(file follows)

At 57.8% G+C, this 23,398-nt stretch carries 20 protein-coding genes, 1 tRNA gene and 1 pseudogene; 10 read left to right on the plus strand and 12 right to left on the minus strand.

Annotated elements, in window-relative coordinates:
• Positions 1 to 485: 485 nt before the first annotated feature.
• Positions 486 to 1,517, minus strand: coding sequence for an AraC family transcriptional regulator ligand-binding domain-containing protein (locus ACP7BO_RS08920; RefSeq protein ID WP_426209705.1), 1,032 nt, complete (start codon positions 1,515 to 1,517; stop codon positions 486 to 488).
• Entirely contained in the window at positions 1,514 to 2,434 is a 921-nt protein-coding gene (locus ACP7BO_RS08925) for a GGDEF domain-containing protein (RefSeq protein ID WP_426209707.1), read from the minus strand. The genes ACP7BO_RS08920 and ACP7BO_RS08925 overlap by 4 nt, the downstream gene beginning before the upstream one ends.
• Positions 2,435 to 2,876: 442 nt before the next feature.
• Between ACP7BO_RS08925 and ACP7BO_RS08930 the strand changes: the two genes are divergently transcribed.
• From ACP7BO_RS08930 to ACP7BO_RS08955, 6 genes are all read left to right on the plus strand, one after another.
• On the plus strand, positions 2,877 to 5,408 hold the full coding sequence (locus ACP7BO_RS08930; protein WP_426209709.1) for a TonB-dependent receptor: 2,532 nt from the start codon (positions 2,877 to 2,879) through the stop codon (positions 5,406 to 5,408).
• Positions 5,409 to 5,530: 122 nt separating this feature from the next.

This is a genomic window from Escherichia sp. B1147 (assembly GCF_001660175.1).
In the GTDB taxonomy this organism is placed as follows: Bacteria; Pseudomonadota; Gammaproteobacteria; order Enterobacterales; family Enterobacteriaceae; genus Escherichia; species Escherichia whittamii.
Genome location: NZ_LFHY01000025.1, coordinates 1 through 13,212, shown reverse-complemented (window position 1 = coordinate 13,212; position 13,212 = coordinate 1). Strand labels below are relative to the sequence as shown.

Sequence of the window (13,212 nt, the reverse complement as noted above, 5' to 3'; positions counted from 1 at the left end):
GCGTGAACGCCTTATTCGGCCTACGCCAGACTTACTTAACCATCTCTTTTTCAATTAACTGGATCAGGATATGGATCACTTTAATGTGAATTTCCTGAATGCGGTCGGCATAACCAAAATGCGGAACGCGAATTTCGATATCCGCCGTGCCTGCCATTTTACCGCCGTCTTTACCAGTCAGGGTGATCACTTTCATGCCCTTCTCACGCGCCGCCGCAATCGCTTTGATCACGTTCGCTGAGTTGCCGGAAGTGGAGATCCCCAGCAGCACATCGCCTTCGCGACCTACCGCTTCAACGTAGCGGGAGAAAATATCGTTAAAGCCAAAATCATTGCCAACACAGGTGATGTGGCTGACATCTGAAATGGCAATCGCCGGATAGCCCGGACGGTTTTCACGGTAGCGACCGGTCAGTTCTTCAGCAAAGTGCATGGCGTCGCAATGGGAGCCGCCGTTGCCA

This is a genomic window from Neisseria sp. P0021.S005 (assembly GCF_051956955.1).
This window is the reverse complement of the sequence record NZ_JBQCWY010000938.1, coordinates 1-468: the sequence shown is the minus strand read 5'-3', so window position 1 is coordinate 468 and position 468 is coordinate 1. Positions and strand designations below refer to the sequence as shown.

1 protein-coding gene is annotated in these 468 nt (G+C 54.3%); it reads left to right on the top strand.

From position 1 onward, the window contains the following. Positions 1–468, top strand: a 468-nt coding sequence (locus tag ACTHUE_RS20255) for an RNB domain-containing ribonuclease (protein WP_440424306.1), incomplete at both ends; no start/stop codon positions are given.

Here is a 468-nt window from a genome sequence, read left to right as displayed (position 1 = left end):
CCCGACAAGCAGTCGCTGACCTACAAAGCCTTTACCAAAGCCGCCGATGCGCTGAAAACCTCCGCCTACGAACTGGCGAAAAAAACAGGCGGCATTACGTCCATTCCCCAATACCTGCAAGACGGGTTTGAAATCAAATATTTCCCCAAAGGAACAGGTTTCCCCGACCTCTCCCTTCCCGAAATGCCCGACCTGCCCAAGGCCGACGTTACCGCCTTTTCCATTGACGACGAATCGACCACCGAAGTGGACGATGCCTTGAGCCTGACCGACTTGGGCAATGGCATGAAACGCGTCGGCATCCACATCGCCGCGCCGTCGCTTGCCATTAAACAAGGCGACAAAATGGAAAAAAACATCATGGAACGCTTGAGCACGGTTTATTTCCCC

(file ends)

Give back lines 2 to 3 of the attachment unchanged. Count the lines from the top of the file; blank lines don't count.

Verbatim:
Annotated elements, in window-relative coordinates:
• Positions 1 to 485: 485 nt before the first annotated feature.